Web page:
Growing number of applications for artificial intelligence

Security crucial as technology undergoes rapid developments - HAW Hamburg researching exciting AI projects
07 April 2021
Miniatur Wunderland's depiction of HAW's collaborations

Artificial intelligence (AI) is undergoing rapid developments and more and more fields of applications are emerging given high-speed computer power. Powerful AI that surpasses human intelligence may become reality in the mid-21st century - a hundred years after British mathematician Alan Turing developed the Turing Test (1950) to gauge a machine's ability to show intelligent behaviour similar to or indistinguishable from that of a human. The test amounts to a first definition of artificial intelligence. However, weak AI is common nowadays and although it is not particularly intelligent, it is highly efficient. Weak AI offers solutions for specific applications and can be far better than humans. Tim Tiedemann, Professor of Intelligent Sensor Technology at the Department of Computer Science at the Hamburg University of Applied Sciences (HAW Hamburg), outlines its feats nowadays and possible upcoming achievements. 



AI and the human brain

The development of artificial neural networks, a subfield of AI, originally sought to mimic parts of the brain. Tiedemann noted: "We are a long way from that. Artificial neural networks actually have nothing in common with our brain. But that's why we talk about artificial intelligence in the first place. But we have managed to generate decidedly intelligent behaviour." Self-learning algorithms now outperform humans in terms of speed and accuracy when analyzing large amounts of data.

© Maren Borgerding / HAW Hamburg
Tim Tiedemann, Professor of Intelligent Sensor Technology, HAW Hamburg

AI and autonomous driving

Autonomous driving is proving a promising field of application. Cameras and sensors register the environment and AI evaluates the data and frequently pixel by pixel. And because AI arrives at a result in this way, the system can be easily outsmarted by changing individual pixels, according to Tiedemann."Unlike humans, who learn the concept of traffic signs, for instance, AI is based on simple mathematical rules, and counts colourful pixels, as it were, and then arrives at the result e.g., stop sign or a right-of-way sign." Even small stickers on road signs can thus lead to misinterpretations.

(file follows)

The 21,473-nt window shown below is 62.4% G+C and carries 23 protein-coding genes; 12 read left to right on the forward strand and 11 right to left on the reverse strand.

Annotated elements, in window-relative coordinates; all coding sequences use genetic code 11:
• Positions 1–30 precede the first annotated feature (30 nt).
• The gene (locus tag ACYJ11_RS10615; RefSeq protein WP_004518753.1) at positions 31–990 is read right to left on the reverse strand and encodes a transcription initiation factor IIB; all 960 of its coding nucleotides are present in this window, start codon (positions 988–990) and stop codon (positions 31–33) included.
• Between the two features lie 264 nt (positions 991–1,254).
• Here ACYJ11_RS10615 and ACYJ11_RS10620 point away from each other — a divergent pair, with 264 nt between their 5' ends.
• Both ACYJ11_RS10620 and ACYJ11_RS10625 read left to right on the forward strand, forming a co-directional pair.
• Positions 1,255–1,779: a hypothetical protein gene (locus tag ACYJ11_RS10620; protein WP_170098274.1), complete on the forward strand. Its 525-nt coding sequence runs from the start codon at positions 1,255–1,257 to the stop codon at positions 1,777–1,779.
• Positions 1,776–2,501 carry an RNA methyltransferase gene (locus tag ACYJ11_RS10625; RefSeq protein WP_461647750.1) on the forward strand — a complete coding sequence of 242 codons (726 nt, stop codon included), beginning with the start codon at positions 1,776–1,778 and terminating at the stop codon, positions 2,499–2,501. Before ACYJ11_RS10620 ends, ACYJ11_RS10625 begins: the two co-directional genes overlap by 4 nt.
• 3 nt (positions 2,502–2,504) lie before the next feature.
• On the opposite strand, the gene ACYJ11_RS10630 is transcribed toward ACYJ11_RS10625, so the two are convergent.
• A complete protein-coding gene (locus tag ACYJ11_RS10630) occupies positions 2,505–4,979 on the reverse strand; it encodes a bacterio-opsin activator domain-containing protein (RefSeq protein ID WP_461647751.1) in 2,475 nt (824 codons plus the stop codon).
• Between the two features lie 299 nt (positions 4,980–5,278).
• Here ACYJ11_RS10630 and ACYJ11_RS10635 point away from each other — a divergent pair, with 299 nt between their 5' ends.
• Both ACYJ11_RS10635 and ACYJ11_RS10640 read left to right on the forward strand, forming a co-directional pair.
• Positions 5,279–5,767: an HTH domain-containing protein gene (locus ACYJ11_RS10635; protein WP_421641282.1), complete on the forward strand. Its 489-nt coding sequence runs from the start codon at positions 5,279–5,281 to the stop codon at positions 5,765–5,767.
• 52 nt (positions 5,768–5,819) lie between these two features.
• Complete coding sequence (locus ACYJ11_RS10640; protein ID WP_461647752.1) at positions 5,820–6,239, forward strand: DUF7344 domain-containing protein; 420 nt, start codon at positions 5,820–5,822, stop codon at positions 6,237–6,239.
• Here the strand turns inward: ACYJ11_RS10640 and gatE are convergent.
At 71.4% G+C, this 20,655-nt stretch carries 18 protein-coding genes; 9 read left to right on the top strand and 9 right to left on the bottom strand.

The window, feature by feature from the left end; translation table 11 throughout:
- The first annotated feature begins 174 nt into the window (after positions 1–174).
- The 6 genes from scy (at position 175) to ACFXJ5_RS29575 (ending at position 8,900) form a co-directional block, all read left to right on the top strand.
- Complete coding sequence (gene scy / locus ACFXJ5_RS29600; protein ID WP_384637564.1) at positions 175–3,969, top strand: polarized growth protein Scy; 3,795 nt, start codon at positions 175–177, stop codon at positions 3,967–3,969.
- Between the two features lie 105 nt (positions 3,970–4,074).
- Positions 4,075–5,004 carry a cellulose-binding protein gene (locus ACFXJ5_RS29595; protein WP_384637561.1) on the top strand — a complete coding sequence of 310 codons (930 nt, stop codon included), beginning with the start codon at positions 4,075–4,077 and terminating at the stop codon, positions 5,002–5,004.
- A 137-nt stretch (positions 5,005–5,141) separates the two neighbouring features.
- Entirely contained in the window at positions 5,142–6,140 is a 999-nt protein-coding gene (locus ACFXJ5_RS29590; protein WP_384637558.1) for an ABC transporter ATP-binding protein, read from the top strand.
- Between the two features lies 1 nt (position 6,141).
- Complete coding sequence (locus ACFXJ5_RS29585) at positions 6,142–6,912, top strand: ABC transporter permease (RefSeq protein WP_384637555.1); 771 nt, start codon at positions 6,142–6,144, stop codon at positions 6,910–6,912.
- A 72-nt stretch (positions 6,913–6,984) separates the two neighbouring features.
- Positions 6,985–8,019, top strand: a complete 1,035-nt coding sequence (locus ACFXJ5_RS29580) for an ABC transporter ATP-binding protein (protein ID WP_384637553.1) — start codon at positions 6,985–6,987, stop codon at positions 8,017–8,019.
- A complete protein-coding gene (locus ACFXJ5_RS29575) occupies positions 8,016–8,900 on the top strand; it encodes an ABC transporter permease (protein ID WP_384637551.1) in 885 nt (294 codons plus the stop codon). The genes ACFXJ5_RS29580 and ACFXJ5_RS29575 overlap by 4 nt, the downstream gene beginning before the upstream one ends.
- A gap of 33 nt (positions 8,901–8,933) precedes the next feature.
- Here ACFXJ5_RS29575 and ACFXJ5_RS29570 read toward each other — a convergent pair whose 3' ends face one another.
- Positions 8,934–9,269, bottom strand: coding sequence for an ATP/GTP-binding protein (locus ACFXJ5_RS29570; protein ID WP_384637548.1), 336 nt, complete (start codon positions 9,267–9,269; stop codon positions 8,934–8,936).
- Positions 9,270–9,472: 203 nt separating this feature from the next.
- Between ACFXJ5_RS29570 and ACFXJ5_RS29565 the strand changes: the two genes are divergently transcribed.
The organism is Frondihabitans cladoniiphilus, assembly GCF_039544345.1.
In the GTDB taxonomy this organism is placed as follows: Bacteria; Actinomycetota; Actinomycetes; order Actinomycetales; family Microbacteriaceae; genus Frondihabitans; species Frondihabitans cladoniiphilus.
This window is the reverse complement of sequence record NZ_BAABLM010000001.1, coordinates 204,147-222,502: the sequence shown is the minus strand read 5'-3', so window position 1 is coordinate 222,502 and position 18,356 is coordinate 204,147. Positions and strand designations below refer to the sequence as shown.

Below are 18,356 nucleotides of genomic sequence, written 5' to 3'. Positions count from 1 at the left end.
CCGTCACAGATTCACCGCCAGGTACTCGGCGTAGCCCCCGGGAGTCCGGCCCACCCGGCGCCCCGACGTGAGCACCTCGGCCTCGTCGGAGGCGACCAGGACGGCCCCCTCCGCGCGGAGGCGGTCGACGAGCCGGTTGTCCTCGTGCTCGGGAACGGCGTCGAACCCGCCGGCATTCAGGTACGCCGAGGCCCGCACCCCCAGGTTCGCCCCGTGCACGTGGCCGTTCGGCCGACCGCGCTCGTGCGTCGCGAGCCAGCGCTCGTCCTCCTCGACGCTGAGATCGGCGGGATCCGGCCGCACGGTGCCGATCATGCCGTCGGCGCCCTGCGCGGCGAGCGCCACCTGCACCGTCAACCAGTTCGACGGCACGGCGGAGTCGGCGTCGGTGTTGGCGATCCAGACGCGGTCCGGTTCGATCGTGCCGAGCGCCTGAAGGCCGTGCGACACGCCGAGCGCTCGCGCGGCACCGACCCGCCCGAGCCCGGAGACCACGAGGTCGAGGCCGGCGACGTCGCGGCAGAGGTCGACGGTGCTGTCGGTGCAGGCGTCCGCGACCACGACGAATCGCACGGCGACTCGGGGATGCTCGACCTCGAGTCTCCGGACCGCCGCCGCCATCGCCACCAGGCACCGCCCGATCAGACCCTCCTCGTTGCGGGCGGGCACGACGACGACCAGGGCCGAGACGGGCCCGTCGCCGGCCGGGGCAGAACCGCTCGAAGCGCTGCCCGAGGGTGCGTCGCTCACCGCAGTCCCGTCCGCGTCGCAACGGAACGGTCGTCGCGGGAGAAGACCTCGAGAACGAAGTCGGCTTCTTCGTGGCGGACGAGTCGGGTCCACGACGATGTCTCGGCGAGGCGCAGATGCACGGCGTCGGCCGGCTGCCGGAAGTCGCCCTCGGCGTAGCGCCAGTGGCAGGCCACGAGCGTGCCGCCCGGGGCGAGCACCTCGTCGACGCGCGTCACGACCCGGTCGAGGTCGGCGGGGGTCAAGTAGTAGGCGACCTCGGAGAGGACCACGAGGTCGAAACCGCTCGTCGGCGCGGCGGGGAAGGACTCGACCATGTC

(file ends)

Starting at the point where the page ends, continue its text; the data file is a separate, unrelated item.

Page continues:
AI in security

Tiedemann's research focuses on making AI systems as sturdy as possible. "As soon as a weak point is recognised, a suitable solution can be developed," the professor stressed. When it comes to traffic signs, more intense training to recognise the signs correctly could help prevent AI from being deceived. Two separate AI systems could be used in areas where security is vital. The first actually performs AI  and the second then analyses the first system and checks it for anomalies such as a possible attack. 

Research into future of networked mobility

"The real problem is 'we don't know what we don't know'." Far more tests of autonomous driving are needed to gain more knowledge of the capabilities of autonomous systems, their potential weak points and loopholes. To this end, Tiedemann and his fellow researchers are working on alternatives in the so-called autosys laboratory. Work starts on a small scale with miniature vehicles to simulate networked mobility of the future. The lab is collaborating with Miniatur Wunderland in Hamburg to test sensors and AI in a dynamic, preferably realistic environment. "If one of our cars hits a wall here, it doesn't matter. We are also testing boats and air taxis."

More or less intelligence

Tiedemann and his fellow researchers are also developing special sensor systems for the Testfield Intelligent Neighborhood Mobility (TIQ). Data is to be collected at Berliner Tor and in Lohmühlen Park near the HAW campus to determine the mobility needs of traffic-calmed districts. Assistance systems for cyclists and the blind as well as autonomous driving systems are to be tested making the scheme one of 42 anchor projects at the ITS World Congress 2021, which Hamburg is hosting in October. During the data collection phase, special emphasis will be on the participants’ privacy for which Tiedemann is using the simplest sensors available. "The sensors should be just good enough to distinguish road users, but not so good as to identify them." Intelligent sensors or cameras are normally used and 'rendered harmless' by downstream AI. "But what happens in the event of an error or hack?" asked Tiedemann. By using simple sensors, the data is absolutely safe because even the smartest AI cannot deduce individuals from simple, rough data. Simple is apparently sometimes smartest.